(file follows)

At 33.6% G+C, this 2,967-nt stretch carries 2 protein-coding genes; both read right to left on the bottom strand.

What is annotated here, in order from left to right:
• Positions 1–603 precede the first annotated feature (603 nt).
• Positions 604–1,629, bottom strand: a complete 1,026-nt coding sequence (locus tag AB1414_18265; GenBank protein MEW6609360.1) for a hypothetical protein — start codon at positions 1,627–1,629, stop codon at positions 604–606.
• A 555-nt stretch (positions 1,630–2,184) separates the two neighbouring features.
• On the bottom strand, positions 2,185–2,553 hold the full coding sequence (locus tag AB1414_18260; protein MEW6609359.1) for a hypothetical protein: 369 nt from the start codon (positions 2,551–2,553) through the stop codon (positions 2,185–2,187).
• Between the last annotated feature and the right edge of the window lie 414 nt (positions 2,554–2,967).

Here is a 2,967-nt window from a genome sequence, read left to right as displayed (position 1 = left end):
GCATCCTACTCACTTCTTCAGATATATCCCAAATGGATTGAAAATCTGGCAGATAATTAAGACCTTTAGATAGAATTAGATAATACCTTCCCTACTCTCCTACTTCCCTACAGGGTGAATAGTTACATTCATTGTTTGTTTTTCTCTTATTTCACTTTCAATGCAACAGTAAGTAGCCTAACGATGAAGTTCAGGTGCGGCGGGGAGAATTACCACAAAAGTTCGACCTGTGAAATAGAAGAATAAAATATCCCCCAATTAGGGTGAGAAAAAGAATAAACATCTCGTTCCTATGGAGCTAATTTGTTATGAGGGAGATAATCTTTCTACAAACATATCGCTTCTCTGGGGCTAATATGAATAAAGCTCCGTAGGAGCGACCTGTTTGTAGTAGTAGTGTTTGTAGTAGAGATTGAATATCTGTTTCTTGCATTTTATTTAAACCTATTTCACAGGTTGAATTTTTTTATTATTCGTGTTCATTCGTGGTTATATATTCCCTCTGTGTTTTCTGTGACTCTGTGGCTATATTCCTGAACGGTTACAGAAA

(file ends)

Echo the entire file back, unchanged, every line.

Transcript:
At 33.6% G+C, this 2,967-nt stretch carries 2 protein-coding genes; both read right to left on the bottom strand.

What is annotated here, in order from left to right:
• Positions 1–603 precede the first annotated feature (603 nt).
• Positions 604–1,629, bottom strand: a complete 1,026-nt coding sequence (locus tag AB1414_18265; GenBank protein MEW6609360.1) for a hypothetical protein — start codon at positions 1,627–1,629, stop codon at positions 604–606.
• A 555-nt stretch (positions 1,630–2,184) separates the two neighbouring features.
• On the bottom strand, positions 2,185–2,553 hold the full coding sequence (locus tag AB1414_18260; protein MEW6609359.1) for a hypothetical protein: 369 nt from the start codon (positions 2,551–2,553) through the stop codon (positions 2,185–2,187).
• Between the last annotated feature and the right edge of the window lie 414 nt (positions 2,554–2,967).

Here is a 2,967-nt window from a genome sequence, read left to right as displayed (position 1 = left end):
GCATCCTACTCACTTCTTCAGATATATCCCAAATGGATTGAAAATCTGGCAGATAATTAAGACCTTTAGATAGAATTAGATAATACCTTCCCTACTCTCCTACTTCCCTACAGGGTGAATAGTTACATTCATTGTTTGTTTTTCTCTTATTTCACTTTCAATGCAACAGTAAGTAGCCTAACGATGAAGTTCAGGTGCGGCGGGGAGAATTACCACAAAAGTTCGACCTGTGAAATAGAAGAATAAAATATCCCCCAATTAGGGTGAGAAAAAGAATAAACATCTCGTTCCTATGGAGCTAATTTGTTATGAGGGAGATAATCTTTCTACAAACATATCGCTTCTCTGGGGCTAATATGAATAAAGCTCCGTAGGAGCGACCTGTTTGTAGTAGTAGTGTTTGTAGTAGAGATTGAATATCTGTTTCTTGCATTTTATTTAAACCTATTTCACAGGTTGAATTTTTTTATTATTCGTGTTCATTCGTGGTTATATATTCCCTCTGTGTTTTCTGTGACTCTGTGGCTATATTCCTGAACGGTTACAGAAA